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Author: BigKahoona Big funky green star, 20000 posts Old School Fool Add to my Favorite Fools Ignore this person (you won't see their posts anymore) Number: 876033 of 884973
Subject: Re: Greetings, Fool! Date: 8/18/2013 5:24 PM
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u have x amount of money coming in u spend less then x amount real simple no rocket science i stock up on things on sale u buy what u need not what u want. just bought new bike after riding 25 dollar one for 15 years u buy 10 year old car drive it fir 10 years ect. dave

Your ideas are intriguing to me and I wish to subscribe to your newsletter.

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Author: Windowseat Big funky green star, 20000 posts Feste Award Nominee! Old School Fool Add to my Favorite Fools Ignore this person (you won't see their posts anymore) Number: 876034 of 884973
Subject: Re: Greetings, Fool! Date: 8/18/2013 5:34 PM
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Your ideas are intriguing to me and I wish to subscribe to your newsletter.

You may have to wait until he's finished responding to 876,033 posts. This could take awhile.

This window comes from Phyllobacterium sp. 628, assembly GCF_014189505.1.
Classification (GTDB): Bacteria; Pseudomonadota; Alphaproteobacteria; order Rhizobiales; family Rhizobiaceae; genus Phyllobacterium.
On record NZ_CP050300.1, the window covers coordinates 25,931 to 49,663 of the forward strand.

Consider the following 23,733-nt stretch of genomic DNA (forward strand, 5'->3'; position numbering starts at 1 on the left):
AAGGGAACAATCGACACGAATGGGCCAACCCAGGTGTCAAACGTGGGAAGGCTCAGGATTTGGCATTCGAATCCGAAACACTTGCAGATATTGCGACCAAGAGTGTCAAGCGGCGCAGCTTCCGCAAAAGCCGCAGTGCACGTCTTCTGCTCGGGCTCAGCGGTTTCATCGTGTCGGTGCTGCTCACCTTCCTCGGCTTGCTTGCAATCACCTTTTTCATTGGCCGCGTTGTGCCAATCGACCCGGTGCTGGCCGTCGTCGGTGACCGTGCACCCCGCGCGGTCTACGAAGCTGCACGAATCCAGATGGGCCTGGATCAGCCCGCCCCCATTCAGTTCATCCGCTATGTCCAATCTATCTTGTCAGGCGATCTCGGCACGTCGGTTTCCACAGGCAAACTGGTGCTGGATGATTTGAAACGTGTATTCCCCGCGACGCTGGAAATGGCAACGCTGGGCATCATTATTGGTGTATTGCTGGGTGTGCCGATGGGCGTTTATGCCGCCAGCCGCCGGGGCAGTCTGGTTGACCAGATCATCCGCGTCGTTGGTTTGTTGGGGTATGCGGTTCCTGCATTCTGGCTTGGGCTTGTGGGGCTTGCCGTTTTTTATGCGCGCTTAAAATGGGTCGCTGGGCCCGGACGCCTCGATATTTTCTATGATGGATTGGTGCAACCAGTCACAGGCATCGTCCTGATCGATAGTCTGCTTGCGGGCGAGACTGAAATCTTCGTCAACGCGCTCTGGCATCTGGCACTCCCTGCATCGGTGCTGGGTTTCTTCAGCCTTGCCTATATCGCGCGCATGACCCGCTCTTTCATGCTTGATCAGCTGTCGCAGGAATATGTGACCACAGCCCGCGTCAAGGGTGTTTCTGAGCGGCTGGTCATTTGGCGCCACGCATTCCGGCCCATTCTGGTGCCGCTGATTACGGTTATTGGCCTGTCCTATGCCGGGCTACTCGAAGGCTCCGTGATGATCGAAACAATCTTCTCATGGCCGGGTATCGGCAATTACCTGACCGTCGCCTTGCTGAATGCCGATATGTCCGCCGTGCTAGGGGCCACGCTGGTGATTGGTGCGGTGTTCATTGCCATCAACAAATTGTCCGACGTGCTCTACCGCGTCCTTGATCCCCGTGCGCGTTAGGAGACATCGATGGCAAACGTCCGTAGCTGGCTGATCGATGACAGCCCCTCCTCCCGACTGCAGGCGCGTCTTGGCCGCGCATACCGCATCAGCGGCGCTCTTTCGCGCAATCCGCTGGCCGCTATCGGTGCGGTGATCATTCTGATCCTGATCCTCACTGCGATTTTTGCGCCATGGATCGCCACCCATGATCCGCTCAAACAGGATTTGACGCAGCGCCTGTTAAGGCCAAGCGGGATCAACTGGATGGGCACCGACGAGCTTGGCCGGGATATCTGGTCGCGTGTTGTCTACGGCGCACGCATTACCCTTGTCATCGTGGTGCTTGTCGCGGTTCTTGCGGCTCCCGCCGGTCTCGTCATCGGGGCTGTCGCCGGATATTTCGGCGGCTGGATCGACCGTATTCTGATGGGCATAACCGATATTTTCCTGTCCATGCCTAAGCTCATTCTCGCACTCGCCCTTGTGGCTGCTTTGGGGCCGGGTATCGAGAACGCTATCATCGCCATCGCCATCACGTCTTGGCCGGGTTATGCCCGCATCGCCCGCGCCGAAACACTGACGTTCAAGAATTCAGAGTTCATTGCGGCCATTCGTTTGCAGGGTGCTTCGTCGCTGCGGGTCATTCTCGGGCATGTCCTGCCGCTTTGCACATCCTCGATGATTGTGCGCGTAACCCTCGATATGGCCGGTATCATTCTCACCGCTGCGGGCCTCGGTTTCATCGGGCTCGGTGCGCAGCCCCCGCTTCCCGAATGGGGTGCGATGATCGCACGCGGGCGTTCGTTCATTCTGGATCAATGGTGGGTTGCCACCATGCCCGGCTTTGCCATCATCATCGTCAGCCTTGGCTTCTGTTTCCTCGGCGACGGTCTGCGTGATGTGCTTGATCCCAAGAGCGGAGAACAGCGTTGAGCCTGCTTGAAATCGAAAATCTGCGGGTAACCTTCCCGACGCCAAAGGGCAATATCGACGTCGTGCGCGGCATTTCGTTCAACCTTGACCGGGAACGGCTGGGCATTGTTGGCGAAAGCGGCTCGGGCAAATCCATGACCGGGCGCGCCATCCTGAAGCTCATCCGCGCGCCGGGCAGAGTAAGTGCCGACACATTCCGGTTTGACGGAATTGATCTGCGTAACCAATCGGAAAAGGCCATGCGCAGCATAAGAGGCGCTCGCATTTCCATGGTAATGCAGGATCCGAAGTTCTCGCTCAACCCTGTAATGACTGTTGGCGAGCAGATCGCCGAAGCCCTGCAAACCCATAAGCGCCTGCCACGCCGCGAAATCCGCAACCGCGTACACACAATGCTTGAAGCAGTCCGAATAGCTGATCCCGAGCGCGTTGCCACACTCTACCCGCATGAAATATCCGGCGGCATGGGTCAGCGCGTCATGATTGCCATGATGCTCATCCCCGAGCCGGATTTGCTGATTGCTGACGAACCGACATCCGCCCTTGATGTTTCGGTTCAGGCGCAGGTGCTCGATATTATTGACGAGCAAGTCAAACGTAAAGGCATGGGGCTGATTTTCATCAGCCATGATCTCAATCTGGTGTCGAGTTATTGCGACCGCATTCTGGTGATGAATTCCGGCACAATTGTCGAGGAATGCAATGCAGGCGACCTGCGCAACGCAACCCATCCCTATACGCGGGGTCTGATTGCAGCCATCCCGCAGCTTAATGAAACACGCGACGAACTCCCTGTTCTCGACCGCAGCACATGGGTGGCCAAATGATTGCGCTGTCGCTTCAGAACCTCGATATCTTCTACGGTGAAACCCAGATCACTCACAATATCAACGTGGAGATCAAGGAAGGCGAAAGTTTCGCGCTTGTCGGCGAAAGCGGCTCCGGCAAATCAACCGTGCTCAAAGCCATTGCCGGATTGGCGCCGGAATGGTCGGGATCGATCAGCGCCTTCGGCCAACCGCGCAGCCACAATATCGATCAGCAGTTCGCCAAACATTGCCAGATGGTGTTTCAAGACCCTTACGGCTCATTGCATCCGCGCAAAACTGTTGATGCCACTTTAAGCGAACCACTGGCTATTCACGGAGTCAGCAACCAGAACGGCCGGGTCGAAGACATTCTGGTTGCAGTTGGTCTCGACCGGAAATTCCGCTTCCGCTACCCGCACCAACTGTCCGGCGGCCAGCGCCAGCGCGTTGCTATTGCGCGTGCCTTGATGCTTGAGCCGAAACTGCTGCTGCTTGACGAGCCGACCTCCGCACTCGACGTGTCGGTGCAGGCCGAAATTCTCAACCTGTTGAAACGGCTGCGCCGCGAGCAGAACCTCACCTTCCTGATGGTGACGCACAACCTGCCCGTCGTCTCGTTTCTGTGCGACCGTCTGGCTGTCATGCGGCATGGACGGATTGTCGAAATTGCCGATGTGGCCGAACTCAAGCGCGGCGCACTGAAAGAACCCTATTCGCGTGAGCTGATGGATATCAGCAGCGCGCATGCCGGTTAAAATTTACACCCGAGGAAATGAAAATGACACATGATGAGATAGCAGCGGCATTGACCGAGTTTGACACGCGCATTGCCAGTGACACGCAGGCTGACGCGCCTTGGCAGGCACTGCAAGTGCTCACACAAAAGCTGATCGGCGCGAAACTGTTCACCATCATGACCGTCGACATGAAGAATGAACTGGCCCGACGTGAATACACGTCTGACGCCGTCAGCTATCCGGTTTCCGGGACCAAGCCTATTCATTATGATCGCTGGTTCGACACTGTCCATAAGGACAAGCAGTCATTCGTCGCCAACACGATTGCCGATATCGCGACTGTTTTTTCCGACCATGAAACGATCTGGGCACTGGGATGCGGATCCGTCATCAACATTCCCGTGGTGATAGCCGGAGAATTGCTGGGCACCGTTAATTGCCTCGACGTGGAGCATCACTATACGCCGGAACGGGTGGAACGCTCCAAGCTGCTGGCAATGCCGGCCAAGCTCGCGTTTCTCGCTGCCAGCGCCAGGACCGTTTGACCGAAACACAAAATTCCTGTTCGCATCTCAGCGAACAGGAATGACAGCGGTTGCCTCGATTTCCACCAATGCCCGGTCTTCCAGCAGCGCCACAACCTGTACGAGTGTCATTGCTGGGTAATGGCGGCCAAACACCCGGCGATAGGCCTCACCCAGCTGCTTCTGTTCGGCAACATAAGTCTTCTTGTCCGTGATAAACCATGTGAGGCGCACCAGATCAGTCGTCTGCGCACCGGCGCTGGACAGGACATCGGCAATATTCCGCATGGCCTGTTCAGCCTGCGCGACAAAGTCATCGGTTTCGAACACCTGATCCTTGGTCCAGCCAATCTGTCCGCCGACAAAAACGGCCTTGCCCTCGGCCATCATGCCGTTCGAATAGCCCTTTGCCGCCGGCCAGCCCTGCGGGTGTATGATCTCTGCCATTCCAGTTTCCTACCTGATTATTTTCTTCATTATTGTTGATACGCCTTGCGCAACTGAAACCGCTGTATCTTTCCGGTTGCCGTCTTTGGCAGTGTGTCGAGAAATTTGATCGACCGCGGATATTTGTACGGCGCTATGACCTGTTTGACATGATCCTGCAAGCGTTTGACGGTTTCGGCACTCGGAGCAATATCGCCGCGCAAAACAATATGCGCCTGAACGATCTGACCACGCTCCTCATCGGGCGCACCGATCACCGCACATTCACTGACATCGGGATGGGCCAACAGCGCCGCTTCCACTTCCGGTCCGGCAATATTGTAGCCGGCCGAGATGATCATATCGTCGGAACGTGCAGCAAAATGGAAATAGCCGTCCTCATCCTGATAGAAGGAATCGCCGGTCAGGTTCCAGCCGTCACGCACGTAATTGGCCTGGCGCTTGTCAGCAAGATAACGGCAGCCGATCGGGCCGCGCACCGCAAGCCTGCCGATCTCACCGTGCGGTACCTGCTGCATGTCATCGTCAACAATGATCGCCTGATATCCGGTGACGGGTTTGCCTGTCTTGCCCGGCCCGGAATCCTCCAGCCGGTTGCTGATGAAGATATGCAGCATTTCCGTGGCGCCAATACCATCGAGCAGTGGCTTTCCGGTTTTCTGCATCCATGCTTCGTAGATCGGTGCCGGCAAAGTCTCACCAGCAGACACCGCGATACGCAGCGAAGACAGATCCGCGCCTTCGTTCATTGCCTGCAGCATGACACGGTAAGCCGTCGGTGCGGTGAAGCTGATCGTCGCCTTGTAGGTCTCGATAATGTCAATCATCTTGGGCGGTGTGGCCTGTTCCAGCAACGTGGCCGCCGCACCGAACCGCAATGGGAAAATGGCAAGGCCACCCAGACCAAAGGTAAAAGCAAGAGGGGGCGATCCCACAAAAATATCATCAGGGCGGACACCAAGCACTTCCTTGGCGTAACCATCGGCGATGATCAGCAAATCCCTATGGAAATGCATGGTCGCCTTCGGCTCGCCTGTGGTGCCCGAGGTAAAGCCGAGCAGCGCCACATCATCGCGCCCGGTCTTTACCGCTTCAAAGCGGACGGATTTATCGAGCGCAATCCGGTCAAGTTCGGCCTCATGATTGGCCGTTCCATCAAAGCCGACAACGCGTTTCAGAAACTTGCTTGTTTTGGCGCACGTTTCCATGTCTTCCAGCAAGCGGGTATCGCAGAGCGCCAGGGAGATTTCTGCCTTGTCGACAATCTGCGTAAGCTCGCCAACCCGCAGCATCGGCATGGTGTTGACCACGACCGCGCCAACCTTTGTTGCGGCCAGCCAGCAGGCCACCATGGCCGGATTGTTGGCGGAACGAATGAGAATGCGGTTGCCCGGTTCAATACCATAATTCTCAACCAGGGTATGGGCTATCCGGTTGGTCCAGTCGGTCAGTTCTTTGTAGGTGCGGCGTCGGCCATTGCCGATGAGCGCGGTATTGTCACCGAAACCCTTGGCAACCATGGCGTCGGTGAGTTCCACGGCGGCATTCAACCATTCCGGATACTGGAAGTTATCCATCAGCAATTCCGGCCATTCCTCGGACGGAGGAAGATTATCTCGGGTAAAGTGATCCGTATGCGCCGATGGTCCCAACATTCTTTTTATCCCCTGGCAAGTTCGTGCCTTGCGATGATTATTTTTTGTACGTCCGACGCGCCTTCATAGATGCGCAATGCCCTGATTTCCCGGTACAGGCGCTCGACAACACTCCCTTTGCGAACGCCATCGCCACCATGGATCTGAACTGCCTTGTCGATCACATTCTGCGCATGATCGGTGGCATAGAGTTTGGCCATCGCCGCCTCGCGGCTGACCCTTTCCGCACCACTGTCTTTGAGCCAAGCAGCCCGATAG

Nancy

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Author: PSUEngineer Big funky green star, 20000 posts Top Favorite Fools Old School Fool Add to my Favorite Fools Ignore this person (you won't see their posts anymore) Number: 876035 of 884973
Subject: Re: Greetings, Fool! Date: 8/18/2013 5:41 PM
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Your ideas are intriguing to me and I wish to subscribe to your newsletter.

Did you mean to say "ur ideas r intriguin 2 me n I wish 2 subscribe 2 ur newsletter"?

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Author: BigKahoona Big funky green star, 20000 posts Old School Fool Add to my Favorite Fools Ignore this person (you won't see their posts anymore) Number: 876036 of 884973
Subject: Re: Greetings, Fool! Date: 8/18/2013 10:52 PM
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Did you mean to say "ur ideas r intriguin 2 me n I wish 2 subscribe 2 ur newsletter"?


I'm sure my new best friend will appreciate the translation.

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Author: Brooklyn1948 Big red star, 1000 posts Add to my Favorite Fools Ignore this person (you won't see their posts anymore) Number: 876038 of 884973